Why is it strange? It is working as intended, perhaps due to the flag you passed as 2nd argument.
Let's take a look at your pattern: -
Your pattern will match the string which does not have an
.a. This is clear from the below part of your pattern.
(?<!S)\\.a // Match if `.a` is not preceded by `S`.
Now, when you use
Pattern.CASE_INSENSITIVE, this condition will check for both
.a and if any of them is present, it will not match it. So your pattern literally becomes: -
(?<![sS])\\.a // Match if `.a` is not preceded by `S` or `s`.
Now, in your string: -
You have a small
.a. So, the pattern in your code will return
true for this string, with case insensitivity flag enabled.
Just FYI, you can also use
(?i) flag instead of passing a second parameter for
Pattern.CASE_INSENSITIVE to see the same effect. So the below pattern is same as yours: -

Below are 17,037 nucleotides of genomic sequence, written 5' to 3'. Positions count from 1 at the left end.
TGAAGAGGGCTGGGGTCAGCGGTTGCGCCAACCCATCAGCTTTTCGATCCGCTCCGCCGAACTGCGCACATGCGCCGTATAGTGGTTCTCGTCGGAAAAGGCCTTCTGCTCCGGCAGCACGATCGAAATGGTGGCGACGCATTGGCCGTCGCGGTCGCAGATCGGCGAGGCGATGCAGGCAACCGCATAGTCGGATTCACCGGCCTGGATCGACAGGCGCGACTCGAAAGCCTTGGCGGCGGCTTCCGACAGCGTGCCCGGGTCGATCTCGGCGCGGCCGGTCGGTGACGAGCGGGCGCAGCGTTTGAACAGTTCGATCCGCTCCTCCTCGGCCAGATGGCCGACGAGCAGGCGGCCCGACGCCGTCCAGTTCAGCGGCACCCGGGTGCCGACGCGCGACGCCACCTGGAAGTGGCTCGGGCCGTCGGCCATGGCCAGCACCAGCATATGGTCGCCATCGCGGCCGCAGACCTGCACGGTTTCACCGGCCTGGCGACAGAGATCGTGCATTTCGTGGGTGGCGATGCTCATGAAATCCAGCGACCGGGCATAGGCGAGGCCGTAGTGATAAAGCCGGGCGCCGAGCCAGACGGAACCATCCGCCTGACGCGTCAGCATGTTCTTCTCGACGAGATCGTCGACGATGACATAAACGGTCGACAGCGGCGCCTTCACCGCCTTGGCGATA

Pattern p = Pattern.compile("(?i).*(?<!S)\\.a\\s*\\(\\s*\\)\\s*$");
The advantage of using
(?i) is that, you can use it to make only a part of your pattern
CASE_INSENSITIVE. For e.g., if you want that you only check for
(?<!S), but the following string can be
.A, then you can use
(?i) just before
Pattern p = Pattern.compile(".*(?<!S)(?i)\\.a\\s*\\(\\s*\\)\\s*$");
Now, the entire pattern after the
(?i) flag will be matched in
Also, note that, you don't really need a look-behind or case-insensitive matching here as pointed out in a comment. You can do it simply by using
[aA] if your letter is only supposed to be
a. Because look-behinds and case-insensitivity brings with them some performance difference. So, you can simply change your pattern to: -
Pattern p = Pattern.compile(".*[^S][.][aA][ ]*[(][ ]*[)][ ]*$");
I also replaced backslashes with
character class. I prefer using it, instead of double-escaping the meta-characters. But it's just a matter of taste. You can use whatever you like.